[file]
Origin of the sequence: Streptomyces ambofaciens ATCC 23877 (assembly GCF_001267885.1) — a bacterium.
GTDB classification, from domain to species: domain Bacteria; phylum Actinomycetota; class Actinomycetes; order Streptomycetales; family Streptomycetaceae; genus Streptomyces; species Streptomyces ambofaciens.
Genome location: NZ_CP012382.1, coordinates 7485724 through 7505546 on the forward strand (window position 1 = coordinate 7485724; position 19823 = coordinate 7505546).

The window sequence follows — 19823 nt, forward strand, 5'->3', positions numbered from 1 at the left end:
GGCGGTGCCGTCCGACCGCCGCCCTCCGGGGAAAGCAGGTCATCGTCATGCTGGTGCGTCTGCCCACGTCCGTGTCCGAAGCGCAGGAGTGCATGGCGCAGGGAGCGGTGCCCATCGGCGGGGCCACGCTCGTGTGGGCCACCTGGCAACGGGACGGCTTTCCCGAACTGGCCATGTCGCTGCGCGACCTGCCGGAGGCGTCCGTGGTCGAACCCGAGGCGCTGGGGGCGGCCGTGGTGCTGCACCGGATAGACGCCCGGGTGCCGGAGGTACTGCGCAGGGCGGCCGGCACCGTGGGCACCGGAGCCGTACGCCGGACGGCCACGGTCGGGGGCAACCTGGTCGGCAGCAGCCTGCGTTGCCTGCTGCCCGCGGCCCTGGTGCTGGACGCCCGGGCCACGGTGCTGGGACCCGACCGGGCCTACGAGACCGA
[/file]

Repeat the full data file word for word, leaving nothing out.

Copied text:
Origin of the sequence: Streptomyces ambofaciens ATCC 23877 (assembly GCF_001267885.1) — a bacterium.
GTDB classification, from domain to species: domain Bacteria; phylum Actinomycetota; class Actinomycetes; order Streptomycetales; family Streptomycetaceae; genus Streptomyces; species Streptomyces ambofaciens.
Genome location: NZ_CP012382.1, coordinates 7485724 through 7505546 on the forward strand (window position 1 = coordinate 7485724; position 19823 = coordinate 7505546).

The window sequence follows — 19823 nt, forward strand, 5'->3', positions numbered from 1 at the left end:
GGCGGTGCCGTCCGACCGCCGCCCTCCGGGGAAAGCAGGTCATCGTCATGCTGGTGCGTCTGCCCACGTCCGTGTCCGAAGCGCAGGAGTGCATGGCGCAGGGAGCGGTGCCCATCGGCGGGGCCACGCTCGTGTGGGCCACCTGGCAACGGGACGGCTTTCCCGAACTGGCCATGTCGCTGCGCGACCTGCCGGAGGCGTCCGTGGTCGAACCCGAGGCGCTGGGGGCGGCCGTGGTGCTGCACCGGATAGACGCCCGGGTGCCGGAGGTACTGCGCAGGGCGGCCGGCACCGTGGGCACCGGAGCCGTACGCCGGACGGCCACGGTCGGGGGCAACCTGGTCGGCAGCAGCCTGCGTTGCCTGCTGCCCGCGGCCCTGGTGCTGGACGCCCGGGCCACGGTGCTGGGACCCGACCGGGCCTACGAGACCGA